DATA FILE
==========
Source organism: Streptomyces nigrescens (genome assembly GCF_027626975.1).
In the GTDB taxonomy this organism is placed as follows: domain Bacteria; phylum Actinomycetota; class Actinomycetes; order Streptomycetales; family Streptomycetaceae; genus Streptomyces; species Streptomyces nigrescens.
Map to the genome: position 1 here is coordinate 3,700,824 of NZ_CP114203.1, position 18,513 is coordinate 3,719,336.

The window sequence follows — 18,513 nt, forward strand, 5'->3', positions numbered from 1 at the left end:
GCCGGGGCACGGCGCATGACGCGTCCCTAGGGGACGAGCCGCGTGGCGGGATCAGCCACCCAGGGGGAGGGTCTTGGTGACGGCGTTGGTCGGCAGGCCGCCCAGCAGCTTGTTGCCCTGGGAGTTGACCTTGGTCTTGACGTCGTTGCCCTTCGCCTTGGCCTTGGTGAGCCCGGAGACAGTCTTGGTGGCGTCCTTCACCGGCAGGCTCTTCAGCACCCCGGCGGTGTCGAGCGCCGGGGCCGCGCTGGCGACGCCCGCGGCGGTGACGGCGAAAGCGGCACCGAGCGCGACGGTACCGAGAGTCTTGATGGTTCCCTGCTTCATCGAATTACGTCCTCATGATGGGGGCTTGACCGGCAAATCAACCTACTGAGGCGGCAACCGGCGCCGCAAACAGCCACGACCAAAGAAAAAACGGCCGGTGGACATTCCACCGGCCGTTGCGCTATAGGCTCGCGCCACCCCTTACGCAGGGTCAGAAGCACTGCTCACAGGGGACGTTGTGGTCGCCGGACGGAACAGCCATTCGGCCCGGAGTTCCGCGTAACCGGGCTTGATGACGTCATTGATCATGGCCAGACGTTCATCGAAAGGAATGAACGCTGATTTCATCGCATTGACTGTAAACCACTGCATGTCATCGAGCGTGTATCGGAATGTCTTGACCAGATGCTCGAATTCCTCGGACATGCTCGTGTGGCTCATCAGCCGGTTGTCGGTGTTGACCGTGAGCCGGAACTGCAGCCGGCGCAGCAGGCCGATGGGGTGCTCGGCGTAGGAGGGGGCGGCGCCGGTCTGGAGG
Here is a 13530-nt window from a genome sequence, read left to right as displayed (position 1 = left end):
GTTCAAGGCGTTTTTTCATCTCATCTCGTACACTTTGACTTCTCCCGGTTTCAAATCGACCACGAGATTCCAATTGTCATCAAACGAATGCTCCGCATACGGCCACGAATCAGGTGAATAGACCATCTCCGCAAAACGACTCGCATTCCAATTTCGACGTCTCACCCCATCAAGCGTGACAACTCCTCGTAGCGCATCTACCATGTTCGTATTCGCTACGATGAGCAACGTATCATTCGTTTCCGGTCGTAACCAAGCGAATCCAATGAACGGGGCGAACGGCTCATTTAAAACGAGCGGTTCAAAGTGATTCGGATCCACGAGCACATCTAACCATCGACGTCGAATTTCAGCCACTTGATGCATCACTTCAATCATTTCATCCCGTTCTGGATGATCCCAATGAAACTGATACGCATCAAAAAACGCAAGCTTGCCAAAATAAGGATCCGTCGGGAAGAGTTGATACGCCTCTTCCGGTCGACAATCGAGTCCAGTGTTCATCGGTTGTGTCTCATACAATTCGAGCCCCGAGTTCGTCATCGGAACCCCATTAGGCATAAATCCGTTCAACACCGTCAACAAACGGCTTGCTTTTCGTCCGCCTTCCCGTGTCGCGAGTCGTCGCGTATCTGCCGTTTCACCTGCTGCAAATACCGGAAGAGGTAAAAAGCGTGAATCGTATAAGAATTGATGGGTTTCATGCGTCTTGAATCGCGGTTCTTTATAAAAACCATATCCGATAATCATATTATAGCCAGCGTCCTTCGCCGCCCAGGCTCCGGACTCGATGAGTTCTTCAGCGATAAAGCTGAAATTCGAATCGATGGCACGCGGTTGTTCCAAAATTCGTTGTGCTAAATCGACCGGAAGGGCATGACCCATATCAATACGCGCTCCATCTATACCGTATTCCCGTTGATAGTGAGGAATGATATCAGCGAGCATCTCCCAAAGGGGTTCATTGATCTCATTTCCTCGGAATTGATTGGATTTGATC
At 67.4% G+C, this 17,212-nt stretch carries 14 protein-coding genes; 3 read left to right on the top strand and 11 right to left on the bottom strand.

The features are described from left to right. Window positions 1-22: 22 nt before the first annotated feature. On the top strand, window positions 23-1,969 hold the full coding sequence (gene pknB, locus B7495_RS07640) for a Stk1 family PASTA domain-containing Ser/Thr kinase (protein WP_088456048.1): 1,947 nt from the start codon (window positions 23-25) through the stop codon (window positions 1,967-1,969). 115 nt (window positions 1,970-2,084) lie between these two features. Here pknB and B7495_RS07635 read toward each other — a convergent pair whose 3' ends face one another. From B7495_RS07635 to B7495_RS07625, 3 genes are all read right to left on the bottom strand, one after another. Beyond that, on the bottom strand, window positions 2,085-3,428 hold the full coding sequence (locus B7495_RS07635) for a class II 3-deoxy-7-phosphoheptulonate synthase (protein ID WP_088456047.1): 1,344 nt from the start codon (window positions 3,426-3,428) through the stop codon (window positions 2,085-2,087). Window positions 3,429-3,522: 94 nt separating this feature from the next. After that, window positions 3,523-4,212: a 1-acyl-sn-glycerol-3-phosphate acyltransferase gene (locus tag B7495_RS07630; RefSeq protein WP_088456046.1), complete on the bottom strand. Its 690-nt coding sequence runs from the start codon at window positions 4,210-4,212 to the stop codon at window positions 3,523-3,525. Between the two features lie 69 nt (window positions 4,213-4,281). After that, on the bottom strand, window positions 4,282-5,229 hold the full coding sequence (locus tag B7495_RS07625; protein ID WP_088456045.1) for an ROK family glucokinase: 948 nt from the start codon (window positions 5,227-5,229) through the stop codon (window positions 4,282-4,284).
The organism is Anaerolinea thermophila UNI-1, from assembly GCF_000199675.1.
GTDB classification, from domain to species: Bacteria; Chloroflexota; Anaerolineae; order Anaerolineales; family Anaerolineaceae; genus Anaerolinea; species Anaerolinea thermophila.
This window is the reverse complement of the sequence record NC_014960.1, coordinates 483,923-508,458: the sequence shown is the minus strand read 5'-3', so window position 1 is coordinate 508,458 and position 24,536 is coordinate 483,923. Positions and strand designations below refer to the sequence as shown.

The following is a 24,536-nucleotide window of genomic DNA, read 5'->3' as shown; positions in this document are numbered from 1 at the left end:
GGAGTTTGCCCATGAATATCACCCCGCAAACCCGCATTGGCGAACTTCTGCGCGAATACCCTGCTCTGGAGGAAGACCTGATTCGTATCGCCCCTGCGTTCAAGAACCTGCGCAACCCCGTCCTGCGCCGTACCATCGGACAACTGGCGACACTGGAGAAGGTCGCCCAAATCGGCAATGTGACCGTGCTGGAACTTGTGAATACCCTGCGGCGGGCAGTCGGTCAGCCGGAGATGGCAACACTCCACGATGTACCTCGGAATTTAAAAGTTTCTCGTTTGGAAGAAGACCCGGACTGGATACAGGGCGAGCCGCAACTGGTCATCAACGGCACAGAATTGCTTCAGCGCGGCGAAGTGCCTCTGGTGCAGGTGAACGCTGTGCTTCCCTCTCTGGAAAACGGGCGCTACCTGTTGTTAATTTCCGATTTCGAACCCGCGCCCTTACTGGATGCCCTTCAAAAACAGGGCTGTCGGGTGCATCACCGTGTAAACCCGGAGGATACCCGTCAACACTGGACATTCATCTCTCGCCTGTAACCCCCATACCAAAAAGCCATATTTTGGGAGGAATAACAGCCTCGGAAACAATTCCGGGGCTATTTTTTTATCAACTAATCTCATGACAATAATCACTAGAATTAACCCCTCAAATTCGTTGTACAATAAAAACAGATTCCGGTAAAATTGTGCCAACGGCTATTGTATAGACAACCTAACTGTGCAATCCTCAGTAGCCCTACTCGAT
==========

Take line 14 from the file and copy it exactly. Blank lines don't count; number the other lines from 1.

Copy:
GGAGTTTGCCCATGAATATCACCCCGCAAACCCGCATTGGCGAACTTCTGCGCGAATACCCTGCTCTGGAGGAAGACCTGATTCGTATCGCCCCTGCGTTCAAGAACCTGCGCAACCCCGTCCTGCGCCGTACCATCGGACAACTGGCGACACTGGAGAAGGTCGCCCAAATCGGCAATGTGACCGTGCTGGAACTTGTGAATACCCTGCGGCGGGCAGTCGGTCAGCCGGAGATGGCAACACTCCACGATGTACCTCGGAATTTAAAAGTTTCTCGTTTGGAAGAAGACCCGGACTGGATACAGGGCGAGCCGCAACTGGTCATCAACGGCACAGAATTGCTTCAGCGCGGCGAAGTGCCTCTGGTGCAGGTGAACGCTGTGCTTCCCTCTCTGGAAAACGGGCGCTACCTGTTGTTAATTTCCGATTTCGAACCCGCGCCCTTACTGGATGCCCTTCAAAAACAGGGCTGTCGGGTGCATCACCGTGTAAACCCGGAGGATACCCGTCAACACTGGACATTCATCTCTCGCCTGTAACCCCCATACCAAAAAGCCATATTTTGGGAGGAATAACAGCCTCGGAAACAATTCCGGGGCTATTTTTTTATCAACTAATCTCATGACAATAATCACTAGAATTAACCCCTCAAATTCGTTGTACAATAAAAACAGATTCCGGTAAAATTGTGCCAACGGCTATTGTATAGACAACCTAACTGTGCAATCCTCAGTAGCCCTACTCGAT